“I was getting picked on, being threatened,” he says.
“People were attacking me at night. Stan used to watch to make sure I was safe.”
Project 16:15 delivered birthday cards to David, and when he had an ulcerated eye Stan persuaded him to go to hospital.
“I don’t think I’d be here if it wasn’t for Stan,” he says.
“I couldn’t go back on the streets. I won’t be going back.”
‘You are reminded of the people we’ve lost over the years’
Stan remembers the first meal he served on the streets.
“That was Sam Wright. She asked me if I could bring her salmon bagels. That was her favourite.”
Sam died in May last year, aged 42.
Project 16:15 organised her memorial and Stan commissioned a portrait of her. “That picture hangs in pride of place at her parents’ house,” he says.
Lithuanian musician Kristian Olsteins came to Northampton with high hopes, but ended up sleeping on the streets, hugging a giant teddy bear.
He died last February , aged 22.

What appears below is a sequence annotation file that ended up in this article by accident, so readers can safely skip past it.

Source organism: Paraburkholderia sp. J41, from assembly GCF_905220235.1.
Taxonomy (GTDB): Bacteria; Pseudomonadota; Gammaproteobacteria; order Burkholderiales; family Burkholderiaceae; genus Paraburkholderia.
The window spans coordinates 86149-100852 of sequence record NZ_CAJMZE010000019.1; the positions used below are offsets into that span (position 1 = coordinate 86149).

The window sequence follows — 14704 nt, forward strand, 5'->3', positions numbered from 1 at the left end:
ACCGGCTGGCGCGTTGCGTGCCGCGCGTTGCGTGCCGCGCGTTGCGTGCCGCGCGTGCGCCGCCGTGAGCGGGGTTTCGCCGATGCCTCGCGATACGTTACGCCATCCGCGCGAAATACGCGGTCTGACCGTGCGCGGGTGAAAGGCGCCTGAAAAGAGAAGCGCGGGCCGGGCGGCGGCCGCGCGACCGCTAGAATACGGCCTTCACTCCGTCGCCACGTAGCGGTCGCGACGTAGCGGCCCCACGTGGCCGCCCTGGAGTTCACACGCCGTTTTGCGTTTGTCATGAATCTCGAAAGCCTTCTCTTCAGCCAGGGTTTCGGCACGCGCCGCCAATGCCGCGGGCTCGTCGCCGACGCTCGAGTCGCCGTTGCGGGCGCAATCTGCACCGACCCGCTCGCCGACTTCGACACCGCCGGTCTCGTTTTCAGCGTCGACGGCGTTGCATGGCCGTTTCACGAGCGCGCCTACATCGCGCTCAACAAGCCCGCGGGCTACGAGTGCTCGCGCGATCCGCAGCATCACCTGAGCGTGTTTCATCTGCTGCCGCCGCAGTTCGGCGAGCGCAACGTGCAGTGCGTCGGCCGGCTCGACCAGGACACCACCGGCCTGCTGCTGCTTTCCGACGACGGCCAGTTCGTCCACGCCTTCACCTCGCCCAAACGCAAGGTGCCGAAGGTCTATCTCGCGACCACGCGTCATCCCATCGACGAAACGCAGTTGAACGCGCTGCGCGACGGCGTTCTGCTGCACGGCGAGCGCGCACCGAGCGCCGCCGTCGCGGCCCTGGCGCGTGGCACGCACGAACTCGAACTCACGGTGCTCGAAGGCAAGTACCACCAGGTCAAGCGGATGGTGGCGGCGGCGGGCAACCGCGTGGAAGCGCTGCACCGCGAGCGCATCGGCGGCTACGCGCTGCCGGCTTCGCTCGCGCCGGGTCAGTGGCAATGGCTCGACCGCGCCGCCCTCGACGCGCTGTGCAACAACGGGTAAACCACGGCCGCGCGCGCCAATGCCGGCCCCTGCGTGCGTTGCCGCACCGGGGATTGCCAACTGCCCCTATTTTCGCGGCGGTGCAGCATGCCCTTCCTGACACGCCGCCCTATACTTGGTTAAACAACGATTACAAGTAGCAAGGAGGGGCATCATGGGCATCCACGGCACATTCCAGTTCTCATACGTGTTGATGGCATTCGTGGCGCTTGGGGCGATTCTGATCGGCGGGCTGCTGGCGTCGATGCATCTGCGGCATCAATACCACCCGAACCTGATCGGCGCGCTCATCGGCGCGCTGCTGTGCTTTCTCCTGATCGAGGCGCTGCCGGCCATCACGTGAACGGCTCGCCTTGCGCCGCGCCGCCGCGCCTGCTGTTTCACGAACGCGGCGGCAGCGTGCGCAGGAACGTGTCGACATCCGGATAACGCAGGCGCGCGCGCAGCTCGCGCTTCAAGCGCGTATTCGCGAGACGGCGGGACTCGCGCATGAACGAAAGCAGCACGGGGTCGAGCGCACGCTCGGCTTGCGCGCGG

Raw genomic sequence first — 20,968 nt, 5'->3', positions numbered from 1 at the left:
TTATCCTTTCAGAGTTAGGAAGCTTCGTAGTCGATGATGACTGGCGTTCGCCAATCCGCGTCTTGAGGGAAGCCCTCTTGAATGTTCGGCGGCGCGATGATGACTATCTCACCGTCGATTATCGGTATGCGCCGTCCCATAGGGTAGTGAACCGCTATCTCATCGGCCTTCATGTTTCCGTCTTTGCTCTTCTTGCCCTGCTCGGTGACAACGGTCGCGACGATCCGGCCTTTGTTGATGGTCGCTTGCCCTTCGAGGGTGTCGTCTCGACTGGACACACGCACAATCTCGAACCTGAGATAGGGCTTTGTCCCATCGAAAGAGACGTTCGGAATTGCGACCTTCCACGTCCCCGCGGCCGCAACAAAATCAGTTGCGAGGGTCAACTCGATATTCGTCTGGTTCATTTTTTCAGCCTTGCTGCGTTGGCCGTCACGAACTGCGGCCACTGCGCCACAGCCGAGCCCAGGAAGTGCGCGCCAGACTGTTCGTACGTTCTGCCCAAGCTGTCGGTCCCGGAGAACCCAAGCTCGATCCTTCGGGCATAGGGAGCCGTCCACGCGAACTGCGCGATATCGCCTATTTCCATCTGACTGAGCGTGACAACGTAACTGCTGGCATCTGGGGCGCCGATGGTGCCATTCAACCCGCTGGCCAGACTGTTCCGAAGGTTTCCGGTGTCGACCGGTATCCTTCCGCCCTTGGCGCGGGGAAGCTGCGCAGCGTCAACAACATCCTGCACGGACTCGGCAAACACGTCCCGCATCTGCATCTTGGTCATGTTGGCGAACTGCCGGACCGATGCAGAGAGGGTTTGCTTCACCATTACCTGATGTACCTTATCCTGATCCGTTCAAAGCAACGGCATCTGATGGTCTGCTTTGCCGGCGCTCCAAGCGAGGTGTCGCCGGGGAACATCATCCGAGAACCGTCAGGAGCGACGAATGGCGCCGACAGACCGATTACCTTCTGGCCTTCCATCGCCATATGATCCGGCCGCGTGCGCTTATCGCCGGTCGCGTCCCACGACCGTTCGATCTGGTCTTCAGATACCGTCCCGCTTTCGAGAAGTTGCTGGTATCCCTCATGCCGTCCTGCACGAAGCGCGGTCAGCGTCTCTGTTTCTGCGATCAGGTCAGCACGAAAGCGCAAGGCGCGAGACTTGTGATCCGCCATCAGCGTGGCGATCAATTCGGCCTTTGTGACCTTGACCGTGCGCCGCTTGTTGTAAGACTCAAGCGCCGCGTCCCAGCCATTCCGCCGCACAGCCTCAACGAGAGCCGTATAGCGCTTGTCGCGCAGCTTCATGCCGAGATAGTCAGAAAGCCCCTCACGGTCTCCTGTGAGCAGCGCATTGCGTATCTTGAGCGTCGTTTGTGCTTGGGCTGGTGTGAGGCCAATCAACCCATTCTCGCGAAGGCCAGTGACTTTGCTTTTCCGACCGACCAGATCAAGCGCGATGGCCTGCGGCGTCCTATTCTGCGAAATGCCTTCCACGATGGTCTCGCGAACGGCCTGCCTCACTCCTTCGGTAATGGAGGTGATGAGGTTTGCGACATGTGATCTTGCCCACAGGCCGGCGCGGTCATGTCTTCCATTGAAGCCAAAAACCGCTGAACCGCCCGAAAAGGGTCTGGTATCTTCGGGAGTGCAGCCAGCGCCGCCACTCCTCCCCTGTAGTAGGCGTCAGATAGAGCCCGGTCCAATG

Project 16:15 organised for his body’s repatriation.
“When you do the walkabout, you are reminded of the places where people are no longer there, people we’ve lost over the last three years,” Stan says.
“That’s the real humanity of the streets. That’s what drives me.”
Killing with kindness?
Stan’s time in Northampton has not been without controversy.
In 2018, he criticised the borough council’s homelessness strategy, which said sleeping rough was a “lifestyle choice” and that those giving food or money to people on the streets were killing with kindness.
Stan said the council was “killing with ignorance”.
In a 2018 report, Project 16:15 was accused of “using misinformation to undermine” the council’s work with the homeless and of “sustaining rough sleeping”.
When discussions started to heal the rift between the council and charitable organisations, Project 16:15 had a seat at a table.
A new homelessness forum was set-up, but Stan was not part of it.
He says he was pushed aside. Others say he walked away.
‘He was my moral support’
Jenny spent seven years “on and off” sleeping rough. She now has a council flat but still gets support from Project 16:15.
“Stan brought food round this morning. I’d asked him about a food bank, but instead he brought hot food,” she says.
When she was homeless, Stan gave her the “get up and go” she needed.
“I was a crackhead and a drinker. I haven’t had crack for two years now. I’m very proud of myself,” she says.
“If it wasn’t for Stan I wouldn’t be where I am now. He was my moral support.”